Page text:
The Average Speed of a Baseball

Catching a Ball

The average speed of a baseball varies greatly according to the circumstances. The speed of a ball after it is hit depends on the weight of the bat and the momentum of the swing. The average speed of pitched balls depends on the type pitch, including fast balls and curve balls, and the pitcher.

Batted Ball Velocity

Assuming that for each pitch the same size ball is used and the pitch speed and swing speed are the same, a batted ball will have a faster velocity with a heavier bat. For his article titled "Bat Weight, Swing Speed and Ball Velocity," PennState professor Daniel A. Russell relied in part on "Physics of Sports," a high school textbook developed by Florida State University in 1980. That text reported results of experiments to test the speed of baseballs when the baseball mass, swing speed and pitch speed were kept constant. The study found that a bat weighing 20 ounces produced a batted ball velocity of 68.5 mph, while a 40-ounce bat produced a velocity of 80.4 mph. When the bat weight is kept constant, it's the speed of the swing that makes the difference. A swing of 20.5 mph produces a baseball speed of 62.0 mph. A swing of 47.9 mph produces a baseball speed of 91.4 mph.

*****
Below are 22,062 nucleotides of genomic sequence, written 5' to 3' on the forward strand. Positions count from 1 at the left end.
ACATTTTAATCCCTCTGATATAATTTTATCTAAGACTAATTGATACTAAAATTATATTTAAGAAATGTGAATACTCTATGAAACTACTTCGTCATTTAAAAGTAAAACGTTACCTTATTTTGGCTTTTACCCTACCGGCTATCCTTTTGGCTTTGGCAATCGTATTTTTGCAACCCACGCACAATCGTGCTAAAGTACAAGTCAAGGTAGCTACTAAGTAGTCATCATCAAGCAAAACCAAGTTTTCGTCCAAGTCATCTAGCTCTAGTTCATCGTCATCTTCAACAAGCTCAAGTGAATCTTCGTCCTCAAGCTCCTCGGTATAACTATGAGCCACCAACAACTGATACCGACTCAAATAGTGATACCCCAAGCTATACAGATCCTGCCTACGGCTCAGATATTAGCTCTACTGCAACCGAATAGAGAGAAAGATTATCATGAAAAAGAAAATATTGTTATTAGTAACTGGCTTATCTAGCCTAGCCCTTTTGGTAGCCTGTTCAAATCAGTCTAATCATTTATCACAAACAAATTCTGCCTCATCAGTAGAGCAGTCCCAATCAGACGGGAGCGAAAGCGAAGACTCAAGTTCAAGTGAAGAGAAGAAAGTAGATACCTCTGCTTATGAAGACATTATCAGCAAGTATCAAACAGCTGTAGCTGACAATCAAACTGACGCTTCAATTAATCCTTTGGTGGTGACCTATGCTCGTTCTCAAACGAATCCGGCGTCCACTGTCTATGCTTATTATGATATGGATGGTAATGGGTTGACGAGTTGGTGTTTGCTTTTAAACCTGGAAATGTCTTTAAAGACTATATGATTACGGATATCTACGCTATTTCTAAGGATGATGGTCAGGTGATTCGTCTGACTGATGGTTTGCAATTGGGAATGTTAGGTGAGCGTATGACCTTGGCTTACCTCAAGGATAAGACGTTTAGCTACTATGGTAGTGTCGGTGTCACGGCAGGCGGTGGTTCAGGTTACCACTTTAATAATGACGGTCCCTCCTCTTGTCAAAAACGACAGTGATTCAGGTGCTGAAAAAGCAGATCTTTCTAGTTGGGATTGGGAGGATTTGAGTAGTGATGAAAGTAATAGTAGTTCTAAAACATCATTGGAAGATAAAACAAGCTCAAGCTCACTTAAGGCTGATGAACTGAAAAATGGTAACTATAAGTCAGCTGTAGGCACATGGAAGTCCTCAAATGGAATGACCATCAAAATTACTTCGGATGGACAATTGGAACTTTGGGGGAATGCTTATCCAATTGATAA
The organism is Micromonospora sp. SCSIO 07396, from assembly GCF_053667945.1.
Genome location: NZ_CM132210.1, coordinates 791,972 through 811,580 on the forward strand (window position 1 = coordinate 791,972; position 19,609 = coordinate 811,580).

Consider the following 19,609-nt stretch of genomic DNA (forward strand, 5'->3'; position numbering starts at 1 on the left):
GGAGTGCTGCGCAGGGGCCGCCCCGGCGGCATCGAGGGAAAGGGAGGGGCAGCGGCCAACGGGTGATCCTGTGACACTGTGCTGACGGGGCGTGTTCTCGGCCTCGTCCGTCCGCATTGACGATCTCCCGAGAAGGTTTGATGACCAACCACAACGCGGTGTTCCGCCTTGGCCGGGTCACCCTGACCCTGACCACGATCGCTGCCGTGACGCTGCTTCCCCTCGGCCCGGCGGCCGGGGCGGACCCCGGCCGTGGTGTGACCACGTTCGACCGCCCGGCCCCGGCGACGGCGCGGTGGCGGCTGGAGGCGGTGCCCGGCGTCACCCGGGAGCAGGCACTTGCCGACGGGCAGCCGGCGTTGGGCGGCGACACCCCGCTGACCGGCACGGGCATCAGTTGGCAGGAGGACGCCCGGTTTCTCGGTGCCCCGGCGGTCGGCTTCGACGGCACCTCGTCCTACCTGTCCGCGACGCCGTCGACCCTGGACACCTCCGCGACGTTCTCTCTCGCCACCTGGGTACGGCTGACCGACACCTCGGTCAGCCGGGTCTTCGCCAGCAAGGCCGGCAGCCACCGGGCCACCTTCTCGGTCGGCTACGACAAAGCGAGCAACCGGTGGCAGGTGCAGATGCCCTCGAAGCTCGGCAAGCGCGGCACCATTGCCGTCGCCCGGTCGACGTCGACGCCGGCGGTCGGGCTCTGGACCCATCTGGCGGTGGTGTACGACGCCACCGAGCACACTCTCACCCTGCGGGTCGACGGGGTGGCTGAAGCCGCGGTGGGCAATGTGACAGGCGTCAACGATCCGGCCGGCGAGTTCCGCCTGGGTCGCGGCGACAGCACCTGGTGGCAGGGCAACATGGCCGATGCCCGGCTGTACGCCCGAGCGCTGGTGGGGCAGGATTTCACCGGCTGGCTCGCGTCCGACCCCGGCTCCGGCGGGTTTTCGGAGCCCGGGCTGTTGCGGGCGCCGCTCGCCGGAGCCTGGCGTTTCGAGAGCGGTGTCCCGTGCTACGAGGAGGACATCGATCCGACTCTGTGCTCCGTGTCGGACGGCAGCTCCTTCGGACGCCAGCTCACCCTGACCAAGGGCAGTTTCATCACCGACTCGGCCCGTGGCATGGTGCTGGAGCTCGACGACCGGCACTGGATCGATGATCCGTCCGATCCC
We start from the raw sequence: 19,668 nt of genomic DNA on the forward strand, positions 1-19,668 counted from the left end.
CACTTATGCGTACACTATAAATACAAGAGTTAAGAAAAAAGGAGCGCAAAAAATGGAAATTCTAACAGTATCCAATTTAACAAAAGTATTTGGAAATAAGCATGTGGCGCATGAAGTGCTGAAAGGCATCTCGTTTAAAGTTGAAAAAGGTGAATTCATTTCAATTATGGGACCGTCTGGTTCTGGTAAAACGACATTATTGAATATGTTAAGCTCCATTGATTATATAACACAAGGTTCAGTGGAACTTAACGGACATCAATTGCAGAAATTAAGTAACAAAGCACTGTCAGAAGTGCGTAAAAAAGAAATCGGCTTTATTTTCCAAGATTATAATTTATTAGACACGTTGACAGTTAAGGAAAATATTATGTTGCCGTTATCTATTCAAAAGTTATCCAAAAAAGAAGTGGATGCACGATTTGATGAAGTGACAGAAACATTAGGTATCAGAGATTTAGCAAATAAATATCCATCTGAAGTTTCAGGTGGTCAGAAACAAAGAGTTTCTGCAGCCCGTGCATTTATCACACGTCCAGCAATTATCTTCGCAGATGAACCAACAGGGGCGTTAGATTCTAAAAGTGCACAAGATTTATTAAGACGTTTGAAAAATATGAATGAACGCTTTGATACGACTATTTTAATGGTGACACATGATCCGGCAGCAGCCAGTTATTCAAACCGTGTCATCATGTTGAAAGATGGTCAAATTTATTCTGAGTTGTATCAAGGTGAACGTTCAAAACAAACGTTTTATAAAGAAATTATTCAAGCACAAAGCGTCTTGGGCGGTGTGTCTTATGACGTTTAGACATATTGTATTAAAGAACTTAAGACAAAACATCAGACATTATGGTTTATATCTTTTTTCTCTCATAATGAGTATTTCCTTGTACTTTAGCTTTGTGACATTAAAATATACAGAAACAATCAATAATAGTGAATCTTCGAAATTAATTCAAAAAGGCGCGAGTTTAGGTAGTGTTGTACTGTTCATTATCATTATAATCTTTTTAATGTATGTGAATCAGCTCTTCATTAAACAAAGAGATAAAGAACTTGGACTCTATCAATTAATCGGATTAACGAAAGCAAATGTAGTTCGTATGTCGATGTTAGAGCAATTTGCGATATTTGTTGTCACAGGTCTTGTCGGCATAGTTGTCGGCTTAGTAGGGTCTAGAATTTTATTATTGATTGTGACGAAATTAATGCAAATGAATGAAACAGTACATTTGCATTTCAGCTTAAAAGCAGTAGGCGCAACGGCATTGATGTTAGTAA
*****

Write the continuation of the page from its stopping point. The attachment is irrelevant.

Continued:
Average Speed of Pitches

The speed of pitches depends greatly on the type of pitch that's thrown. According to measurements -- taken by eFastball's editor using a radar gun -- of pitches as they left the pitchers' hands, college and pro players' fastballs were typically thrown at an initial speed of 80 to 95 mph. In contrast, the speeds of a change-up pitch and a slider were about 70 to 85 mph. The speed of a curveball was about 65 to 80 mph and a knuckleball's speed was about 55 to 70 mph.

Fastest Pitches Recorded

Of course, the skill of the pitcher determines the speed of any pitched ball. According to "Popular Mechanics," the "Guinness Book of World Records," which accepts only speeds clocked by certified radar guns, lists Nolan Ryan's 1974 pitch of 100.9 mph as the fastest. However, Major League Baseball has recorded even faster pitches. Another pitch by Ryan was clocked at 108 mph. One of Ryan's fellow Hall of Famers, the late Bob Feller, pitched a ball at 107.6 mph, and Aroldis Chapman, a pitcher with the Cincinnatti Reds as of the date of publication, has recorded a 105.1 mph toss.

Young Players and Pitches

The average pitch speed among 14-year-olds would be about 65 mph, according to Steven Ellis, a former pitcher for the Chicago Cubs. Ellis stated that the average pitching speed required for a 14- to 15-year-old to make a good prospect for a junior varsity-level high school baseball team would be about 75 mph.